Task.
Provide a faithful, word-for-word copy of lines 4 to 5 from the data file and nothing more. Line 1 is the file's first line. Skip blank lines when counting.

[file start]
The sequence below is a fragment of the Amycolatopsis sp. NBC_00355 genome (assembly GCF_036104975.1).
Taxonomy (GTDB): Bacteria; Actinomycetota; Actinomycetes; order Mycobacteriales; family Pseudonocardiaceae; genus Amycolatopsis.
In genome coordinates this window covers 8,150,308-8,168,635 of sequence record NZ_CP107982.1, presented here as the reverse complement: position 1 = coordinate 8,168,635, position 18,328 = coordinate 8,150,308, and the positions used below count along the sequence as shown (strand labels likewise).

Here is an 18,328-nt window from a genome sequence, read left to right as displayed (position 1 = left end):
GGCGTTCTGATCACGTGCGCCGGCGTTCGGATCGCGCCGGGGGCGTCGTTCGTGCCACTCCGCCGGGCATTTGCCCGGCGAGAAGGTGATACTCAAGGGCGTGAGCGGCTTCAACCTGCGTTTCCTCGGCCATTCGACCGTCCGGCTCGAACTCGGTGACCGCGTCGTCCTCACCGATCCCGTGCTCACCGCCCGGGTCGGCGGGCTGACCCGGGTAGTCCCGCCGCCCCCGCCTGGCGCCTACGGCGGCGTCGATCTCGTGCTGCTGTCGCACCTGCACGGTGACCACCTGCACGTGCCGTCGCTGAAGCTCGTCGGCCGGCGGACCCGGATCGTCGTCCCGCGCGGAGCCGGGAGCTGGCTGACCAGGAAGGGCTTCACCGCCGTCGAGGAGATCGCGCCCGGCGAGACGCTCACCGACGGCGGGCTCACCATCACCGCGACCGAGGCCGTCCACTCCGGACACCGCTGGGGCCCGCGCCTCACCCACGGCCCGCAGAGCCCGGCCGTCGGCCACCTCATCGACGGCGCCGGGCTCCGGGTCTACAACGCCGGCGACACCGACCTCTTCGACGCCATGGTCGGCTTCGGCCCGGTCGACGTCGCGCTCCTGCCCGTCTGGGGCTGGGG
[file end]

Here is an 18,328-nt window from a genome sequence, read left to right as displayed (position 1 = left end):
GGCGTTCTGATCACGTGCGCCGGCGTTCGGATCGCGCCGGGGGCGTCGTTCGTGCCACTCCGCCGGGCATTTGCCCGGCGAGAAGGTGATACTCAAGGGCGTGAGCGGCTTCAACCTGCGTTTCCTCGGCCATTCGACCGTCCGGCTCGAACTCGGTGACCGCGTCGTCCTCACCGATCCCGTGCTCACCGCCCGGGTCGGCGGGCTGACCCGGGTAGTCCCGCCGCCCCCGCCTGGCGCCTACGGCGGCGTCGATCTCGTGCTGCTGTCGCACCTGCACGGTGACCACCTGCACGTGCCGTCGCTGAAGCTCGTCGGCCGGCGGACCCGGATCGTCGTCCCGCGCGGAGCCGGGAGCTGGCTGACCAGGAAGGGCTTCACCGCCGTCGAGGAGATCGCGCCCGGCGAGACGCTCACCGACGGCGGGCTCACCATCACCGCGACCGAGGCCGTCCACTCCGGACACCGCTGGGGCCCGCGCCTCACCCACGGCCCGCAGAGCCCGGCCGTCGGCCACCTCATCGACGGCGCCGGGCTCCGGGTCTACAACGCCGGCGACACCGACCTCTTCGACGCCATGGTCGGCTTCGGCCCGGTCGACGTCGCGCTCCTGCCCGTCTGGGGCTGGGG